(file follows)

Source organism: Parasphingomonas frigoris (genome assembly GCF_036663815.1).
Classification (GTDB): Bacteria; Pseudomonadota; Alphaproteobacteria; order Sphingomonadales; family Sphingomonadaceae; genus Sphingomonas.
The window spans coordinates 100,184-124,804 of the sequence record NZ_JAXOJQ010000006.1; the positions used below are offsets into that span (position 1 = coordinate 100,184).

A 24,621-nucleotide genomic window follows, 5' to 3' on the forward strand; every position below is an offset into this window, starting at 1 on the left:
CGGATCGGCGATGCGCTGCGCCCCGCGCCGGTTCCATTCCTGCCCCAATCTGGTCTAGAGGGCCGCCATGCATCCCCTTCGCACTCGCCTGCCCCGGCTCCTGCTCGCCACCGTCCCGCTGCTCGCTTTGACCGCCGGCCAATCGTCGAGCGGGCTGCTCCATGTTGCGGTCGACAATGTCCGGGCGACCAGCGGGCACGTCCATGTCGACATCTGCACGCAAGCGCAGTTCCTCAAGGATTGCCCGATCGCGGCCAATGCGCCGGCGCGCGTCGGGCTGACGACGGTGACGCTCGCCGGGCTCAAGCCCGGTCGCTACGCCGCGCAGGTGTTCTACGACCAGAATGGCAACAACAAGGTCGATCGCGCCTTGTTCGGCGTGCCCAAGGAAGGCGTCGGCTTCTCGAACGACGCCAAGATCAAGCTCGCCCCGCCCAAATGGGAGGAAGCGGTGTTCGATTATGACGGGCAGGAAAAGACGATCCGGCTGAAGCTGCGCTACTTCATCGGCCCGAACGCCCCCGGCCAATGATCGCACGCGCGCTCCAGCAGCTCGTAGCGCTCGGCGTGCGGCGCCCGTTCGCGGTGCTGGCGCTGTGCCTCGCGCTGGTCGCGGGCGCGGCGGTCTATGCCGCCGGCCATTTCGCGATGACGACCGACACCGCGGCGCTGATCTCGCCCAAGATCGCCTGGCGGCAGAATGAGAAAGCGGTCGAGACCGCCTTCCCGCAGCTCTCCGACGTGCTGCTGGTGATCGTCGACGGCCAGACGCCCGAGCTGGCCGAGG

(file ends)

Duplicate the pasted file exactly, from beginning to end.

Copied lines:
Source organism: Parasphingomonas frigoris (genome assembly GCF_036663815.1).
Classification (GTDB): Bacteria; Pseudomonadota; Alphaproteobacteria; order Sphingomonadales; family Sphingomonadaceae; genus Sphingomonas.
The window spans coordinates 100,184-124,804 of the sequence record NZ_JAXOJQ010000006.1; the positions used below are offsets into that span (position 1 = coordinate 100,184).

A 24,621-nucleotide genomic window follows, 5' to 3' on the forward strand; every position below is an offset into this window, starting at 1 on the left:
CGGATCGGCGATGCGCTGCGCCCCGCGCCGGTTCCATTCCTGCCCCAATCTGGTCTAGAGGGCCGCCATGCATCCCCTTCGCACTCGCCTGCCCCGGCTCCTGCTCGCCACCGTCCCGCTGCTCGCTTTGACCGCCGGCCAATCGTCGAGCGGGCTGCTCCATGTTGCGGTCGACAATGTCCGGGCGACCAGCGGGCACGTCCATGTCGACATCTGCACGCAAGCGCAGTTCCTCAAGGATTGCCCGATCGCGGCCAATGCGCCGGCGCGCGTCGGGCTGACGACGGTGACGCTCGCCGGGCTCAAGCCCGGTCGCTACGCCGCGCAGGTGTTCTACGACCAGAATGGCAACAACAAGGTCGATCGCGCCTTGTTCGGCGTGCCCAAGGAAGGCGTCGGCTTCTCGAACGACGCCAAGATCAAGCTCGCCCCGCCCAAATGGGAGGAAGCGGTGTTCGATTATGACGGGCAGGAAAAGACGATCCGGCTGAAGCTGCGCTACTTCATCGGCCCGAACGCCCCCGGCCAATGATCGCACGCGCGCTCCAGCAGCTCGTAGCGCTCGGCGTGCGGCGCCCGTTCGCGGTGCTGGCGCTGTGCCTCGCGCTGGTCGCGGGCGCGGCGGTCTATGCCGCCGGCCATTTCGCGATGACGACCGACACCGCGGCGCTGATCTCGCCCAAGATCGCCTGGCGGCAGAATGAGAAAGCGGTCGAGACCGCCTTCCCGCAGCTCTCCGACGTGCTGCTGGTGATCGTCGACGGCCAGACGCCCGAGCTGGCCGAGG